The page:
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Interview of David d'Orton-Gibson
Written by the Letting Agent Today team
David d'Orton-Gibson, Training for Professionals MD

Who are you?

I am David d’Orton-Gibson

What does it say on your business card?

It says I am the Managing Director of an organisation supporting those involved in the residential lettings sector.

How long has Training for Professionals been trading?

I started Training for Professionals in 1993.

Why is training so important for letting agents?

Lettings is massively wrapped up in legislation. To stay within the law and avoid problems landlords and agents need to know the legal framework.

How do your training sessions work?

Very well! Jokes aside, we offer in house training where we run courses for a particular company or group and we also offer public courses where anyone can book on our web site and attend.  Visit our website to see the latest courses available http://www.tfponline.co.uk/Public/EventsShop.aspx

We also do a good number of online training courses that can be accessed via the internet and the recorded versions are also available through our web site shop at http://www.tfponline.co.uk/Public/Shop.aspx#webinars

There have been many changes to the rental sector in the last year or so, which do you see as the most significant?

Without a doubt, for England, the changes to deposit protection and section 21 notices from the Deregulation Act are the biggest changes. The deposit changes make life slightly better for landlords and agents but the section 21 changes, including retaliatory evictions, make life more tricky overall. Of course in Wales, where the law is increasingly diverging (for example the section 21 changes do not apply in Wales), the launch of Rent Smart Wales scheme has to be the biggest issue. We are very involved in providing training for landlords and agents through our clients in Wales: http://www.tfponline.co.uk/Public/RentSmartWales.aspx

What is the biggest challenge facing letting agents at the moment?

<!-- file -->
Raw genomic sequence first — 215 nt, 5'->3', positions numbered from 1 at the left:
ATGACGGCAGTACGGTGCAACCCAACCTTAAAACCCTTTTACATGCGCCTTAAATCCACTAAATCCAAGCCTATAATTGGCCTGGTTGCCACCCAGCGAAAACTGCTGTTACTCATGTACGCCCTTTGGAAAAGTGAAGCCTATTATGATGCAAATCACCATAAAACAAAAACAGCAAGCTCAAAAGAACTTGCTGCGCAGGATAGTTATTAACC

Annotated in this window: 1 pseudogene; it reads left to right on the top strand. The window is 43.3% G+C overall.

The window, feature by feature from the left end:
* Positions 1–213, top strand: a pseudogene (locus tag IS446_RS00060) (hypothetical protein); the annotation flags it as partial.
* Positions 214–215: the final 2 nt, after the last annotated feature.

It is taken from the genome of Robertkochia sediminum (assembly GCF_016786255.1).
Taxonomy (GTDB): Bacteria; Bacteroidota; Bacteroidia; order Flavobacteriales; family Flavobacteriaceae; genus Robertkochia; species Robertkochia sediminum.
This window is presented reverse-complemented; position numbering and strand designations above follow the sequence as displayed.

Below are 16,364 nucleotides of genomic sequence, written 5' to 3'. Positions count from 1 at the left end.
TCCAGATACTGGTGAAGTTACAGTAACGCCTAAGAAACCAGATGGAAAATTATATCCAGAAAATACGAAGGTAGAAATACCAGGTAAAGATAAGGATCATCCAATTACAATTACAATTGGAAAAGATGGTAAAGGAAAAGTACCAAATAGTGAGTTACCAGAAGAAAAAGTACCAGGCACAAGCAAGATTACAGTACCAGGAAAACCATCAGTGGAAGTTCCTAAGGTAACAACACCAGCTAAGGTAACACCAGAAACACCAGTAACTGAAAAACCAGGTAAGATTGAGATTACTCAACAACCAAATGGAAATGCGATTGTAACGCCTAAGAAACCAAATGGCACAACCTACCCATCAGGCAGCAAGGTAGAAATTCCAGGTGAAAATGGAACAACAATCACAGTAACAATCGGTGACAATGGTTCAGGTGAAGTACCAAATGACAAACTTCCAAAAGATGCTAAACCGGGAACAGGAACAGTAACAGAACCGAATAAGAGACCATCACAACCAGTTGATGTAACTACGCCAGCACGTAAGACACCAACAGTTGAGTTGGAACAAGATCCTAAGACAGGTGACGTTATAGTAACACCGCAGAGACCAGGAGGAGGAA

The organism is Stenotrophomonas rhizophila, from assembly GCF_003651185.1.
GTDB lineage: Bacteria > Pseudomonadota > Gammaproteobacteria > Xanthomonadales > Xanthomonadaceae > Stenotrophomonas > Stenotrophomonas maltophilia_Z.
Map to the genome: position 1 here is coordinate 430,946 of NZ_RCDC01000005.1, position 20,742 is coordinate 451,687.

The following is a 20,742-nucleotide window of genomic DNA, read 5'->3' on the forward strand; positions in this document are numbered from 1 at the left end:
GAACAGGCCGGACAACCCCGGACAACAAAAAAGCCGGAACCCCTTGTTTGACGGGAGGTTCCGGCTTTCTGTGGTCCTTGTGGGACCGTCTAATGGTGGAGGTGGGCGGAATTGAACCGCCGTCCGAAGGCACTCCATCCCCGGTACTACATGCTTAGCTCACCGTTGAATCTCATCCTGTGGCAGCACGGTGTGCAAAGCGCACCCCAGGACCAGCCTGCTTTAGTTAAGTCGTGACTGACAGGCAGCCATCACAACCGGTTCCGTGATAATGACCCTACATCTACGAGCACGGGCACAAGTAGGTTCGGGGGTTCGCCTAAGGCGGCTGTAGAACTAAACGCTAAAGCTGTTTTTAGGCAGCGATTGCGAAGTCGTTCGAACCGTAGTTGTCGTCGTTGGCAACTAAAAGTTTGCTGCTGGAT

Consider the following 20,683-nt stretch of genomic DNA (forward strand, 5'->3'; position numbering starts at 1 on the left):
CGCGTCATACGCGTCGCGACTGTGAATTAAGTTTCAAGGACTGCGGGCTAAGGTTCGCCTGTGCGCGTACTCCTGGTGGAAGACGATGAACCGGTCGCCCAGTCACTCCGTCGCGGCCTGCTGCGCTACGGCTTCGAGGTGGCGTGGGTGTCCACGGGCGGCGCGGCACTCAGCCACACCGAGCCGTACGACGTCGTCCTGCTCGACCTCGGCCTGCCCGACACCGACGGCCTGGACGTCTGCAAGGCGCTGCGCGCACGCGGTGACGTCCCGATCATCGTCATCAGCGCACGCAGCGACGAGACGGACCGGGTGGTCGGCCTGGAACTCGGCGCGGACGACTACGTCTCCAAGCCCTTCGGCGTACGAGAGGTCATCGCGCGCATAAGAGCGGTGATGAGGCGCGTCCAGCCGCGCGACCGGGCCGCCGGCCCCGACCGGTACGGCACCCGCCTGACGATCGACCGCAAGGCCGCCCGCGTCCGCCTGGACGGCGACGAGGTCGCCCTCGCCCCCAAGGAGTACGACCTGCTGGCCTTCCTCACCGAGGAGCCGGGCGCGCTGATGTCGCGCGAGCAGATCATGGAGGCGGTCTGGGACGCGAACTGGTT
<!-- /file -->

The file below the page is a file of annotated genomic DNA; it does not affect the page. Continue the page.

In the biggest sense the changes to the tax system for rented properties probably holds the greatest threat. Landlords who currently make no cash from their rental business may find they will have to start paying tax (on the losses!). Speaking to one landlord in that situation recently he was looking at a £20,000 tax bill and is now looking to sell some of the portfolio (it affects highly geared landlords most negatively).

What is your greatest achievement in your current role and what made it so special?

The great achievement in my current role is undoubtedly the great team of staff we have. Although I am often the face of TFP out running courses, none of it could happen without all the administrative staff. They are a fantastic bunch and make work a fun place to be. I have always loved the phrase, “work is anything you have to do when you would rather be doing something else”, on that basis I have not worked for years!

What is the most satisfying part of your job?

Helping people understand some of the complexities of this business. Sadly those writing the rules seem to have no idea of how things work in real life!

What is your property prediction for 2016?

I think there will be unrelenting pressure on prices as the basic problem is not landlord buying properties (because they are housing people and if landlord don’t buy tenants will be forced to be homes owners and number of properties does not change) but the simple lack of homes being built. If some landlords leave the market due to adverse tax rules this is likely to reduce rental supply further. The net effect of those two is likely to be rising prices and rising rents, can’t be bad.


House or apartment? Apartment

City or countryside? Love living in the country but live right in the centre of town!

Modern and stylish or period and original? Period and original (I presume we are talking about properties and not me personally!)

Rent or buy? Buy

Kirstie Allsopp or Phil Spencer? Phil

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